Advanced Spring Squarebill Tips | Using the Right Gear

Advanced Spring Squarebill Tips | Using the Right Gear


 When first starting out fishing, beginner anglers often find that they can throw a squarebill crankbait on most rods and reels that they already have, excluding panfish rods. And this is true. However, refining your squarebill strategy and technique can help you feel bites better and ultimately land more fish. Check out this video if you're looking to learn advanced tips on squarebill fishing, as well as learning what rod/reel setup works best for different squarebill fishing.

Do you like FREE stuff? Sign up to our VIP mailing list to get unpublished offers like FREE BAIT FRIDAY texted to your phone every week. Seriously! It's FREE TO JOIN, and we send you a code good for a different FREE BAIT every FRIDAY!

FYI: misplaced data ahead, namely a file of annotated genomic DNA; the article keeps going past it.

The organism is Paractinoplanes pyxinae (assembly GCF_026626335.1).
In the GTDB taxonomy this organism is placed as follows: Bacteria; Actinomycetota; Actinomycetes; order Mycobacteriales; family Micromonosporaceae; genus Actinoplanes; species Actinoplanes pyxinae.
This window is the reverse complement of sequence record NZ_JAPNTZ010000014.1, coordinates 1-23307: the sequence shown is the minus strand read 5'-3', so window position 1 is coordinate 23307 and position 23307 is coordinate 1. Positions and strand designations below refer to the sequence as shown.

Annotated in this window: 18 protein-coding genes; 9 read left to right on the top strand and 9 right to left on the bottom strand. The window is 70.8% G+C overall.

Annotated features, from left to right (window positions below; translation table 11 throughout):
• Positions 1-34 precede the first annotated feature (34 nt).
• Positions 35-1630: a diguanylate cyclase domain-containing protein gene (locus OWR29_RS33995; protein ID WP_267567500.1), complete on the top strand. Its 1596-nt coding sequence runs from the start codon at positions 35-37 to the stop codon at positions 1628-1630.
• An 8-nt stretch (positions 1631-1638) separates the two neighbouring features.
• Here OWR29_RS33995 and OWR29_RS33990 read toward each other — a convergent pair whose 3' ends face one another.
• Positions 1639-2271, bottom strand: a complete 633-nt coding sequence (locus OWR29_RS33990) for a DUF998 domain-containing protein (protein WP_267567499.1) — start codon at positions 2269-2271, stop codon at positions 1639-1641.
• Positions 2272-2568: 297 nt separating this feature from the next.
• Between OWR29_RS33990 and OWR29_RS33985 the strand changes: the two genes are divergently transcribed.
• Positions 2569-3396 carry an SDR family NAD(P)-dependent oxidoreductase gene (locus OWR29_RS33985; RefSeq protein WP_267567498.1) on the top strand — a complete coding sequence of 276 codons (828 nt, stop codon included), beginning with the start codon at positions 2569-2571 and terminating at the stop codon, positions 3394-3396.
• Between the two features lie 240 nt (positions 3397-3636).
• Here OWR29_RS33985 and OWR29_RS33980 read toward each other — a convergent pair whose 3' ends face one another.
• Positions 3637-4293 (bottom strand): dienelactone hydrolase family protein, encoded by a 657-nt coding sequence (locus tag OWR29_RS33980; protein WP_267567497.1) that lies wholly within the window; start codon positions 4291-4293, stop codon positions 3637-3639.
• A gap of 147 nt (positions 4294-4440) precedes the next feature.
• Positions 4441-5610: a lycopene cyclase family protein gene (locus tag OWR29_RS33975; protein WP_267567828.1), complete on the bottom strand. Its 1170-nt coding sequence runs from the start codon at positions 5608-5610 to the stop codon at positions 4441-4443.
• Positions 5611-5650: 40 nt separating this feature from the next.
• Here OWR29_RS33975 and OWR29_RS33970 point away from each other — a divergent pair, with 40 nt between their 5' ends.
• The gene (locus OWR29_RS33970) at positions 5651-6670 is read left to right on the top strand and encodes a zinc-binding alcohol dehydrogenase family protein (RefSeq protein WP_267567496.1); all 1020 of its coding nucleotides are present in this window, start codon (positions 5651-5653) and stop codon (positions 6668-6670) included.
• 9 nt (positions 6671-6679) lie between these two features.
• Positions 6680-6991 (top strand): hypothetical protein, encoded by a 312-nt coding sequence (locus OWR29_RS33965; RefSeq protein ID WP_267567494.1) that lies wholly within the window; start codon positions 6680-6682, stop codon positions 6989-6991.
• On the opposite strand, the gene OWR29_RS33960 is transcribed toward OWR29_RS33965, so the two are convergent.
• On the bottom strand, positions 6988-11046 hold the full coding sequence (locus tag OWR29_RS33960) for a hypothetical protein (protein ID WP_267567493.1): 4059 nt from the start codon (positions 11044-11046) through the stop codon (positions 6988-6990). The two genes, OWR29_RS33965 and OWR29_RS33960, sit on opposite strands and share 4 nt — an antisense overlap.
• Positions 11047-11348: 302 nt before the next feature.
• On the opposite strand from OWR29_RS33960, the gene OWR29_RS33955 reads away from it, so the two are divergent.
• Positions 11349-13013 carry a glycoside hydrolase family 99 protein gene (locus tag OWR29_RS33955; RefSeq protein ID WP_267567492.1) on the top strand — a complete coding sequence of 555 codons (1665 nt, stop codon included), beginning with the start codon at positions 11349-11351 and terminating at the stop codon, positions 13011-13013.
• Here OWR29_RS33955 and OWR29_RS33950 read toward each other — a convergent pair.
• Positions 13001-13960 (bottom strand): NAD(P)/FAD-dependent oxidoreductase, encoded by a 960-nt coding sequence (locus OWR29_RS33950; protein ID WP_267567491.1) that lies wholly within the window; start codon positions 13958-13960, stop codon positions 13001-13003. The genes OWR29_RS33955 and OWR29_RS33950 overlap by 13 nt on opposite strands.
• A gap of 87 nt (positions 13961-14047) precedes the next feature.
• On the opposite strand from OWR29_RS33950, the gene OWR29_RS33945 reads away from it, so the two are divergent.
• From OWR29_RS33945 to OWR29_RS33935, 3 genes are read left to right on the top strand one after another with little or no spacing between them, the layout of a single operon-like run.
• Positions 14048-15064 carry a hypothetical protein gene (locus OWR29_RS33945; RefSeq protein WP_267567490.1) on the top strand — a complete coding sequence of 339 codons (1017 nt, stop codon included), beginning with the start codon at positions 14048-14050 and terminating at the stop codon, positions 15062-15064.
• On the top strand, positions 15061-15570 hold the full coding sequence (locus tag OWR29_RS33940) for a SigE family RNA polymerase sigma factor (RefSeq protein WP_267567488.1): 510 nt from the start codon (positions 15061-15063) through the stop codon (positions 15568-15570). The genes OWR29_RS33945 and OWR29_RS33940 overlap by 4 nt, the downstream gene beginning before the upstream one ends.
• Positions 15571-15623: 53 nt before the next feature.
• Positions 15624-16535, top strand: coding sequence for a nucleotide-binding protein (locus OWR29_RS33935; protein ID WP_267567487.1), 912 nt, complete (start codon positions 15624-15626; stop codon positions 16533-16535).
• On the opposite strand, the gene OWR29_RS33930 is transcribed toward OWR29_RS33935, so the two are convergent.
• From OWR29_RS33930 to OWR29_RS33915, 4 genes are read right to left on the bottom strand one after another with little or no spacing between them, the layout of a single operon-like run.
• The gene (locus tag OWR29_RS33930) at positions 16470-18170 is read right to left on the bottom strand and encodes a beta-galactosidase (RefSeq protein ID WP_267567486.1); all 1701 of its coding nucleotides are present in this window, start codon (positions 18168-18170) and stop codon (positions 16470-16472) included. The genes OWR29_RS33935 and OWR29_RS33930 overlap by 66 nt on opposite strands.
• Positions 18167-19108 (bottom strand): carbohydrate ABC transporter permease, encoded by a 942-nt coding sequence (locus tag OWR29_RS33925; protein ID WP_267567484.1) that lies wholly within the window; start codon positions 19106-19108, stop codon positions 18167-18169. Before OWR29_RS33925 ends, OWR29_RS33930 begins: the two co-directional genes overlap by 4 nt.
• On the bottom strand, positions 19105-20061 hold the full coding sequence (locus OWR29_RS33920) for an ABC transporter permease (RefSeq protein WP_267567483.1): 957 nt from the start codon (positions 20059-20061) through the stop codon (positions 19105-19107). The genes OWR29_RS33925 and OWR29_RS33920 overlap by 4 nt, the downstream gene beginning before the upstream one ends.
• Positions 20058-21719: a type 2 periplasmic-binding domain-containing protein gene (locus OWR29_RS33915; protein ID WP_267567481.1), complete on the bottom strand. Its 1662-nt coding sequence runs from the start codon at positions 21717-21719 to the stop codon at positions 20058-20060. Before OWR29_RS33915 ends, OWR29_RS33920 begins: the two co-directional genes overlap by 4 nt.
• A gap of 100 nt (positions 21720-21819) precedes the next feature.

Video transcript:

Speaker 1:
This is right where I was.

Speaker 2:
Oh, that is a fish too. That is a fish. I thought it was a stick at first. That's not a stick. It's a nice fish. Two and a half?

Speaker 1:
Oh yeah.

Speaker 2:
Three? Four? Five?

Speaker 1:
That's a [inaudible 00:00:24]. And you just figure out where I was.

Speaker 2:
It's that silent? It's the silent. I'm telling you. I got it. Go back to fishing. Get you a fishy.

Speaker 2:
Hey, what's up guys, John, from Mongo Fishing. Today, I'm here on the MonsterBass channel to talk to you guys about a technique that I absolutely love to do this time of year. And it just happened to come in this month's box. And that is probably one of the most underrated lures for springtime the silent Squarebill. So let's get into it.

Speaker 2: